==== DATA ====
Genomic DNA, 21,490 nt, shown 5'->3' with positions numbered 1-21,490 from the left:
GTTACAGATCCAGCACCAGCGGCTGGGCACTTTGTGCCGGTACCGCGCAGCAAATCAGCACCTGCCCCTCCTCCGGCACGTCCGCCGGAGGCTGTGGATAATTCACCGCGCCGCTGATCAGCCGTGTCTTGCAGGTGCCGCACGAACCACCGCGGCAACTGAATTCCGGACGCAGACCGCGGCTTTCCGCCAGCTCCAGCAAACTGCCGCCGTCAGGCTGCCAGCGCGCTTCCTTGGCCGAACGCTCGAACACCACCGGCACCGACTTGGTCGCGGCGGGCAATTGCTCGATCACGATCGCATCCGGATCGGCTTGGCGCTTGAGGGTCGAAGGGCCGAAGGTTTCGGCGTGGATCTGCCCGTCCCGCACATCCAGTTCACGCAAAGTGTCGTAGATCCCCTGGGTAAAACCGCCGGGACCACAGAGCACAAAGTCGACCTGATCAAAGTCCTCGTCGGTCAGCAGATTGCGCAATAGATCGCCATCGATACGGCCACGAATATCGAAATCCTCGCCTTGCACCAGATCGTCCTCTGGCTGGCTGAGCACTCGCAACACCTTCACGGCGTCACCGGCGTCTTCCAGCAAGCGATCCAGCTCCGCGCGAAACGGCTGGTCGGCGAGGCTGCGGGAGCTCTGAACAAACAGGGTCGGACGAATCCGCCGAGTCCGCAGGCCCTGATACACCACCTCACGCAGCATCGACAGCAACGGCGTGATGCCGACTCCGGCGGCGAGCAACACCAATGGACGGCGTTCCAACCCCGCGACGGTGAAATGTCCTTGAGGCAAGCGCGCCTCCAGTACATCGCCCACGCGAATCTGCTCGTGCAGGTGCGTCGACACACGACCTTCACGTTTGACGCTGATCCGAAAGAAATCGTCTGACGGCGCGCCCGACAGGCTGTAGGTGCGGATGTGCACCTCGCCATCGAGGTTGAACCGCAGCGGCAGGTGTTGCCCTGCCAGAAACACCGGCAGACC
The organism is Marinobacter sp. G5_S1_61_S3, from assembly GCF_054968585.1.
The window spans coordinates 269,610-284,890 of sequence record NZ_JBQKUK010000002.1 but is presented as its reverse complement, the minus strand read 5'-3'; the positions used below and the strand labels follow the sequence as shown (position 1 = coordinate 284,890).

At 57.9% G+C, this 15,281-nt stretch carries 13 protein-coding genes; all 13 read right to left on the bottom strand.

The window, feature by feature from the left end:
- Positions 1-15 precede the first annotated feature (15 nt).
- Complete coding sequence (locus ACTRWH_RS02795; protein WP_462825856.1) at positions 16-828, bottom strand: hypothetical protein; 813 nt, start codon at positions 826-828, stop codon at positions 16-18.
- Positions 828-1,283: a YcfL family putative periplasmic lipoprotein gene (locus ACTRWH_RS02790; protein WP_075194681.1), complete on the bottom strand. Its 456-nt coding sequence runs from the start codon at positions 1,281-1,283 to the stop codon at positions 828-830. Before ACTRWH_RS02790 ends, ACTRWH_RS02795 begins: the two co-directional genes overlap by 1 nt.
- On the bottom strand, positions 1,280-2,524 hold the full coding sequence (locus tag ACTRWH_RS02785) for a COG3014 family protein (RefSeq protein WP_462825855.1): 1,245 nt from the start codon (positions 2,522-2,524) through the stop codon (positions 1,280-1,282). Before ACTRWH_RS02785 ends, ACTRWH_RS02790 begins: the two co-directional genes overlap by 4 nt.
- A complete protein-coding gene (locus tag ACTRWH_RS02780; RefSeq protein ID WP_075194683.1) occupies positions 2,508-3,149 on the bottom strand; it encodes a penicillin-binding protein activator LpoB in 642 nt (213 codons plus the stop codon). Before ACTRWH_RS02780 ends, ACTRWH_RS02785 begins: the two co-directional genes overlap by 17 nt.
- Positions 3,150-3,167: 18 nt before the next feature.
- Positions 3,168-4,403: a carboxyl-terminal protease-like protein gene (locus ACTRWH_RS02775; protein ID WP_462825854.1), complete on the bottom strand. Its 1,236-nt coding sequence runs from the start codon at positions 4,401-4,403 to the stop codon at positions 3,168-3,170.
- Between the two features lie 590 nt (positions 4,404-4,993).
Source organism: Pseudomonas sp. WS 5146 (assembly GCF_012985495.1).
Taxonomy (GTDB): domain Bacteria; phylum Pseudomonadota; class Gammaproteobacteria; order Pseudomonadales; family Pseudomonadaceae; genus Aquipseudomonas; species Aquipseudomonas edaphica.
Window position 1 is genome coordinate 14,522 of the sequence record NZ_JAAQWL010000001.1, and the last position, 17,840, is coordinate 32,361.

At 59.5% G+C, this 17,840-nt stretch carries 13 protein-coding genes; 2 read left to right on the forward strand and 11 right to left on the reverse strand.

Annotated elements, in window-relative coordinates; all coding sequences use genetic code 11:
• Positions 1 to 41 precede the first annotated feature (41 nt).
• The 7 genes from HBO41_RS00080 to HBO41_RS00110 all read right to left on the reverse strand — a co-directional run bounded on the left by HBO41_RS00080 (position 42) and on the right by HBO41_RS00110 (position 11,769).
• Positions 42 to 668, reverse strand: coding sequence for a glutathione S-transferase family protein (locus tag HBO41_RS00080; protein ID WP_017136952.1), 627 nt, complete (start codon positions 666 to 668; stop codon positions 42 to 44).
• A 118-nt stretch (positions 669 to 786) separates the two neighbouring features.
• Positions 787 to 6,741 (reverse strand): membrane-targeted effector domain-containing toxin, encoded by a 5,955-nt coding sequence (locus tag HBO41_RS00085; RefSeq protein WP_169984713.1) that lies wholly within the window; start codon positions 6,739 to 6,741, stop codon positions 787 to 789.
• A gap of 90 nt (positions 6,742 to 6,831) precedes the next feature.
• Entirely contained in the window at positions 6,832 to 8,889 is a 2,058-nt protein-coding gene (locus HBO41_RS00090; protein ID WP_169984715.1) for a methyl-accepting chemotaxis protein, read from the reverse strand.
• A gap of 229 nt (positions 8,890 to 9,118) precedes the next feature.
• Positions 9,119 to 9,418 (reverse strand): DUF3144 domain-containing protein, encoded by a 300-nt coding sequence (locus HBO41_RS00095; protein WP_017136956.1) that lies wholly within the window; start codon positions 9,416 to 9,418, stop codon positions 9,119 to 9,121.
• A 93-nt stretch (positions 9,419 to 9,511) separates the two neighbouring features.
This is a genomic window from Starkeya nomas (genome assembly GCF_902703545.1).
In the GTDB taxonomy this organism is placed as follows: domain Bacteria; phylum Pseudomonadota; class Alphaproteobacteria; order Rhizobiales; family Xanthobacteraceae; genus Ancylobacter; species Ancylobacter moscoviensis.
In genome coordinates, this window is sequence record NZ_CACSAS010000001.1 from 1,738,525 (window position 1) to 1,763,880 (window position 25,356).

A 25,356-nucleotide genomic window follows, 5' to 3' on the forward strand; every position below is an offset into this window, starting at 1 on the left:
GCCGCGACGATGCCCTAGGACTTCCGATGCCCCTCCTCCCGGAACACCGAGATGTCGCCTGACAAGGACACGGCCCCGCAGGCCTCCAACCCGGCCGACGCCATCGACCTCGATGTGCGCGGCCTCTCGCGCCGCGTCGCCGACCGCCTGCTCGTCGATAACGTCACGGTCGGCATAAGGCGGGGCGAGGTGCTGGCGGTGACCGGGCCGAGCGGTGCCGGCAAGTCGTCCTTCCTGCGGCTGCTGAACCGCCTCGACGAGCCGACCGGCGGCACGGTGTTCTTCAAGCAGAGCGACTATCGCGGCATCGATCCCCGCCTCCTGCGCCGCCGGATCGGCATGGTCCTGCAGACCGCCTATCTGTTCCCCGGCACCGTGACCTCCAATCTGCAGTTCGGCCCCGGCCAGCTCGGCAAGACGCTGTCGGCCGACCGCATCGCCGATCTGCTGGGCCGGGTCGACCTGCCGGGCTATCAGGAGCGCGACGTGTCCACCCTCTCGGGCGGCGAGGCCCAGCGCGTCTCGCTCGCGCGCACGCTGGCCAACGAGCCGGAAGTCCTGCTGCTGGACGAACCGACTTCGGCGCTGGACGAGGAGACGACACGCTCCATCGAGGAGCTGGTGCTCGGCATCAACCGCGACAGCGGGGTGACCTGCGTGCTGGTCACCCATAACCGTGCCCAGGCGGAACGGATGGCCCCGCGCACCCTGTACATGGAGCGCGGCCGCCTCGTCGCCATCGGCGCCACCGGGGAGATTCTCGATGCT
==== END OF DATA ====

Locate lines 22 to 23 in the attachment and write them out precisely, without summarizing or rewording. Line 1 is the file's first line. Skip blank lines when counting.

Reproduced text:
• Positions 42 to 668, reverse strand: coding sequence for a glutathione S-transferase family protein (locus tag HBO41_RS00080; protein ID WP_017136952.1), 627 nt, complete (start codon positions 666 to 668; stop codon positions 42 to 44).
• A 118-nt stretch (positions 669 to 786) separates the two neighbouring features.